Despite quota targets set by Lord Davies earlier this year to increase the number of women on boards, nearly half of the FTSE 250 companies still have all-male boards, according to a progress report.

In February, former trade minister Lord Mervyn Davies of Abersoch carried out an independent review, Women on Boards, which recommended that chairmen of FTSE 350 companies set goals for increasing the proportion of women in the boardrooms by September. He suggested a minimum figure of 25 percent.

In last weeks’ progress update, Lord Davies said that although many companies have been making “very encouraging progress”, with industry initiatives such as the Executive Search Agency Code and the 30% Club, there is still some way to go.

“The rate of female appointments since March is still well below the 25 percent target that my panel has set, with 47 percent of all FTSE 250 companies continuing to have all male-male boards.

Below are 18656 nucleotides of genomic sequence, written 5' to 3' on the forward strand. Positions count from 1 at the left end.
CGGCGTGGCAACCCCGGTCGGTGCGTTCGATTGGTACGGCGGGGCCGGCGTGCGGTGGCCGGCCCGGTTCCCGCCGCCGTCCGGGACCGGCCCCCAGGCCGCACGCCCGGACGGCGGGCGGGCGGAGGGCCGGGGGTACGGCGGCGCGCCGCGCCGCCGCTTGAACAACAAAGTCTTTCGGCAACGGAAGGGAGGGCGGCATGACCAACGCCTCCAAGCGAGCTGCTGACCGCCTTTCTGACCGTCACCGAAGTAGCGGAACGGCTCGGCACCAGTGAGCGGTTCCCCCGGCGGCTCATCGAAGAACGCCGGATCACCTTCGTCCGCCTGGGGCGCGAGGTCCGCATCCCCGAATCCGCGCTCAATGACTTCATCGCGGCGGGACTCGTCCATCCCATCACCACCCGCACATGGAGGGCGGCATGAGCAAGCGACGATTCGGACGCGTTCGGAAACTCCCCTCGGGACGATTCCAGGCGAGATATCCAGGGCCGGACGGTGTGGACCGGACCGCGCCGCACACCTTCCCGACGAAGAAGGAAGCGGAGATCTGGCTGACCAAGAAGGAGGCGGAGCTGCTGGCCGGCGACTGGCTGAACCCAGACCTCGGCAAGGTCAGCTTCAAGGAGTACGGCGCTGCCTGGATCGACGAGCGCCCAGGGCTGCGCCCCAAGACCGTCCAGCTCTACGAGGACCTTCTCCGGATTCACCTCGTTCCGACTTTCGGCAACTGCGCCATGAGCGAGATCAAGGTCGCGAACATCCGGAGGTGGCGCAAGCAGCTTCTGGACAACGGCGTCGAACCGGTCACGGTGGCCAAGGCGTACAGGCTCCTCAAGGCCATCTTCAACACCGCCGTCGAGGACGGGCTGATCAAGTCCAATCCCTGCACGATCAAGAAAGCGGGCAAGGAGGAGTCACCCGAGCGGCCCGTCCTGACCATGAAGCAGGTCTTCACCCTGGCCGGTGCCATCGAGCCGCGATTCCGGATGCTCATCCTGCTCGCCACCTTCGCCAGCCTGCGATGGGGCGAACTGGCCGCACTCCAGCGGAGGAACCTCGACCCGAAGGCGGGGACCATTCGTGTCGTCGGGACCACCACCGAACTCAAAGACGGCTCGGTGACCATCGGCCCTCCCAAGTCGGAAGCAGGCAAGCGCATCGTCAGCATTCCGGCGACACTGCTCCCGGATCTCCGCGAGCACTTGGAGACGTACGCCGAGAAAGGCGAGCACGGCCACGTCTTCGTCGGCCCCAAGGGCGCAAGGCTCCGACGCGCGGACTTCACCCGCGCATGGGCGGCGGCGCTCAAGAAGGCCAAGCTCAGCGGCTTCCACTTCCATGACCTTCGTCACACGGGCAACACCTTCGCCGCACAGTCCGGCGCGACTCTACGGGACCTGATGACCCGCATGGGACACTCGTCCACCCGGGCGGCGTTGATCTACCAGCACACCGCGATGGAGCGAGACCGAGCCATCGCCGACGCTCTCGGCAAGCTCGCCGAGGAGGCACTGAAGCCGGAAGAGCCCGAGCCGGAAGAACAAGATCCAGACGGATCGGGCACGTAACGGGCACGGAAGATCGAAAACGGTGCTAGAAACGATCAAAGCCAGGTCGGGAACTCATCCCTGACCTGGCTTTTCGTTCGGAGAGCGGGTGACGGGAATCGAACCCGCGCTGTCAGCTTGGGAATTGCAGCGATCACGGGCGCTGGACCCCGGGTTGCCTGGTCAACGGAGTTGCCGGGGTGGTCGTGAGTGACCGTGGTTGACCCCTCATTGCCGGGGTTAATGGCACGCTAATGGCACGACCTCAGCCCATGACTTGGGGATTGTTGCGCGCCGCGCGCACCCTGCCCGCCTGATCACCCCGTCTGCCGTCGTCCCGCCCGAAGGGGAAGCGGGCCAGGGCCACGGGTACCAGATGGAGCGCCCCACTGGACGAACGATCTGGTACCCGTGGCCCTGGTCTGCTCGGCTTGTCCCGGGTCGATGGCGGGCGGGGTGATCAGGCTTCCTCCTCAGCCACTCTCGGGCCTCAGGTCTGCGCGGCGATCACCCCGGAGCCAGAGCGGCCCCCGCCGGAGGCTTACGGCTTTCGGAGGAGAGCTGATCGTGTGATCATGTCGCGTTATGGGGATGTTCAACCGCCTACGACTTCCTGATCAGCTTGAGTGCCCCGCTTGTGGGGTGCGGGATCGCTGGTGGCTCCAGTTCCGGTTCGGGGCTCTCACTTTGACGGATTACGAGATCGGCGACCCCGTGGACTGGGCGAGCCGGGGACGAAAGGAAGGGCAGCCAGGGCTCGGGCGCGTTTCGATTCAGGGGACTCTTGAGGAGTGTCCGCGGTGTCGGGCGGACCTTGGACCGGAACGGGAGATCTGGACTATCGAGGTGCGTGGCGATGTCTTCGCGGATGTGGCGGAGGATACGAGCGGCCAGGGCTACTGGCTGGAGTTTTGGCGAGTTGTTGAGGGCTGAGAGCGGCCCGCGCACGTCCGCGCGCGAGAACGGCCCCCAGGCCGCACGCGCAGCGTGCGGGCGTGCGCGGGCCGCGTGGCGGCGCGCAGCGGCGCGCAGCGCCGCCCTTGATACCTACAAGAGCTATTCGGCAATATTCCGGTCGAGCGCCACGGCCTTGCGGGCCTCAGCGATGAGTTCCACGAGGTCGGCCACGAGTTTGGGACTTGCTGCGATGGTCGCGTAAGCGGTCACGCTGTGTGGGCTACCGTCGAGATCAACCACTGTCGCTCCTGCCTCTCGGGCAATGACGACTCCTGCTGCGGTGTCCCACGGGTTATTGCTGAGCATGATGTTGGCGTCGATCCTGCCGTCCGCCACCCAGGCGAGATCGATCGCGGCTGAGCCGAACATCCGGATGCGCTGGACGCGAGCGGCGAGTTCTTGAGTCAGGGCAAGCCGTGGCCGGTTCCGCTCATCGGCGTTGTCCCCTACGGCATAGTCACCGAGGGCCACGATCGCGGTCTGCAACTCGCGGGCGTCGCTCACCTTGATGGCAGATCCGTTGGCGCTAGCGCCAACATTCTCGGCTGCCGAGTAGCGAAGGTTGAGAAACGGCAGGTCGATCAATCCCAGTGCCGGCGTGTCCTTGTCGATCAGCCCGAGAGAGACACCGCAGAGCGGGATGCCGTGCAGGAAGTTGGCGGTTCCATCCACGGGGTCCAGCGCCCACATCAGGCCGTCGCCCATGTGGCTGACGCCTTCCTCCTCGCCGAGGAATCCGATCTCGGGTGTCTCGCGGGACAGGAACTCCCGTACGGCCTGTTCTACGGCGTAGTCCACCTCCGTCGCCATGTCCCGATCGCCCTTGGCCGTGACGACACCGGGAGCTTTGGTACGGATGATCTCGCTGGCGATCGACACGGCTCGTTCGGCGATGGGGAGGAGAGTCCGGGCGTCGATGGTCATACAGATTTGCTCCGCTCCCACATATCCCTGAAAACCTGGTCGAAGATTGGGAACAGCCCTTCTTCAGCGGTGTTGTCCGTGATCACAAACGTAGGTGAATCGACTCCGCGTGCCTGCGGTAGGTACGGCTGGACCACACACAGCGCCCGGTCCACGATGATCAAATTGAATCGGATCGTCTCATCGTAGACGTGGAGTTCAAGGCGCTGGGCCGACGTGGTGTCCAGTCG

“There is more work to be done and the panel will be reconvening in the autumn to assess progress and agree next steps,” Lord Davies said.

In July, business secretary Vince Cable and home secretary Theresa May wrote to FTSE 350 companies to remind them that they needed to set targets for increasing the number of women in boardrooms.

The MPs backed Lord Davies’ review, stating that inclusive and diverse boards are more likely to be “better” boards, benefitting from fresh perspectives.

According to BoardWatch data, women now make up nearly 14 percent of directors in the FTSE 100, up from 12.5 percent in February 2010. In addition, 23 percent of board appointments since 1 March 2011 have been women. There are now only 14 all-male boards in the FTSE 100, down from 21 in February 2010.

Meanwhile, women now make up 8.8 percent of directors in the FTSE 250, up from 7.8 percent in February 2010. Again, 23 percent of board appointments since 1 March this year have been women.

In terms of other initiatives to increase the number of women in boardrooms, the Department for Business, Innovation and Skills (BIS) will also launch a consultation on narrative reporting later this year to consider ways of getting organisations to disclose the numbers of women they employ at different levels of the business.

Lord Davies will reconvene his steering board to assess the progress of companies’ adoption of his targets on 21 October.